In years since, the Post's investigations have led to increased review of the Walter Reed Army Medical Center. In October 2013, the paper's longtime controlling family, the Graham family, sold the newspaper to Nash Holdings, a holding company established by Jeff Bezos, for $250 million in cash; the Washington Post is regarded as one of the leading daily American newspapers, along with The New York Times, the Los Angeles Times, The Wall Street Journal. The Post has distinguished itself through its political reporting on the workings of the White House and other aspects of the U. S. government. Unlike The New York Times and The Wall Street Journal, The Washington Post does not print an edition for distribution away from the East Coast. In 2009, the newspaper ceased publication of its National Weekly Edition, which combined stories from the week's print editions, due to shrinking circulation; the majority of its newsprint readership is in the District of Columbia and its suburbs in Maryland and Northern Virginia.
The newspaper is one of a few U. S. newspapers with foreign bureaus, located in Beirut, Beijing, Bogotá, Hong Kong, Jerusalem, London, Mexico City, Nairobi, New Delhi and Tokyo. In November 2009, it announced the closure of its U. S. regional bureaus—Chicago, Los Angeles and New York—as part of an increased focus on "political stories and local news coverage in Washington." The newspaper has local bureaus in Virginia. As of May 2013, its average weekday circulation was 474,767, according to the Audit Bureau of Circulations, making it the seventh largest newspaper in the country by circulation, behind USA Today, The Wall Street Journal, The New York Times, the Los Angeles Times, the Daily News, the New York Post. While its circulation has been slipping, it has one of the highest market-penetration rates of any metropolitan news daily. For many decades, the Post had its main office at 1150 15th Street NW; this real estate remained with Graham Holdings when the newspaper was sold to Jeff Bezos' Nash Holdings in 2013.
Graham Holdings sold 1150 15th Street for US$159 million in November 2013. The Washington Post continued to lease space at 1150 L Street NW. In May 2014, The Washington Post leased the west tower of One Franklin Square, a high-rise building at 1301 K Street NW in Washington, D. C; the newspaper moved into their new offices December 14, 2015. The Post has its own exclusive zip code, 20071. Arc Publishing is a department of the Post, which provides the publishing system, software for news organizations such as the Chicago Tribune and the Los Angeles Times; the newspaper was founded in 1877 by Stilson Hutchins and in 1880 added a Sunday edition, becoming the city's first newspaper to publish seven days a week. In 1889, Hutchins sold the newspaper to Frank Hatton, a former Postmaster General, Beriah Wilkins, a former Democratic congressman from Ohio. To promote the newspaper, the new owners requested the leader of the United States Marine Band, John Philip Sousa, to compose a march for the newspaper's essay contest awards ceremony.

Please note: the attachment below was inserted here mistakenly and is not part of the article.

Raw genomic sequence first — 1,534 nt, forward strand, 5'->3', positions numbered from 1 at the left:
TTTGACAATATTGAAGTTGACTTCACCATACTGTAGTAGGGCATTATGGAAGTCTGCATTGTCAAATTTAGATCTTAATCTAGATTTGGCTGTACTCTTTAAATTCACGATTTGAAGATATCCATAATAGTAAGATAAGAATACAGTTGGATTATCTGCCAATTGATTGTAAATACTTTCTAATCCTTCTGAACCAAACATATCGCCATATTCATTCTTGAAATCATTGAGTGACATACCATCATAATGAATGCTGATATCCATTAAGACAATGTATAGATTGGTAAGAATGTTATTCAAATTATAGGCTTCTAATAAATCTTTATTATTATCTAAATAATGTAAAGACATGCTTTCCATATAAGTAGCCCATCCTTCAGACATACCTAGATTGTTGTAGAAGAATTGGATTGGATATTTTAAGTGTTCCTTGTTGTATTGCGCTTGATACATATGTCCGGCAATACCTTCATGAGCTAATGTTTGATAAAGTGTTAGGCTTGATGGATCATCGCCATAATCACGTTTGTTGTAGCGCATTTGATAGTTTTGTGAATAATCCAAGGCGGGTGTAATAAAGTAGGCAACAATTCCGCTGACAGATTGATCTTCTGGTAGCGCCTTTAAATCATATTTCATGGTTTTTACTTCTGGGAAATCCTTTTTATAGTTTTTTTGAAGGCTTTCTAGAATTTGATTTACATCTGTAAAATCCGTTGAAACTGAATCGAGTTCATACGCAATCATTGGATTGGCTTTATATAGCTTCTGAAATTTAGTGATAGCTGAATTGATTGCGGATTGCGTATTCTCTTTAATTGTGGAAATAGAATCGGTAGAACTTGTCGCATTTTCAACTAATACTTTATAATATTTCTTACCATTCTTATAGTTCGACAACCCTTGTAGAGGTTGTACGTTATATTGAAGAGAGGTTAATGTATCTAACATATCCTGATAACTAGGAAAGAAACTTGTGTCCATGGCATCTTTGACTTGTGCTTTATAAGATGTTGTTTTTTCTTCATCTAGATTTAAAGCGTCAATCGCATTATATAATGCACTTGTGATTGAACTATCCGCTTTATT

Sousa composed "The Washington Post". It became the standard music to accompany the two-step, a late 19th-century dance craze, remains one of Sousa's best-known works. In 1893, the newspaper moved to a building at 14th and E streets NW, where it would remain until 1950; this building combined all functions of the newspaper into one headquarters – newsroom, advertising and printing – that ran 24 hours per day. In 1898, during the Spanish–American War, the Post printed Clifford K. Berryman's classic illustration Remember the Maine, which became the battle-cry for American sailors during the War. In 1902, Berryman published another famous cartoon in the Post—Drawing the Line in Mississippi; this cartoon depicts President Theodore Roosevelt showing compassion for a small bear cub and inspired New York store owner Morris Michtom to create the teddy bear. Wilkins acquired Hatton's share of the newspaper in 1894 at Hatton's death. After Wilkins' death in 1903, his sons John and Robert ran the Post for two years before selling it in 1905 to John Roll McLean, owner of the Cincinnati Enquirer.
During the Wilson presidency, the Post was credited with the "most famous newspaper typo" in D. C. history according to Reason magazine. When John McLean died in 1916, he put the newspap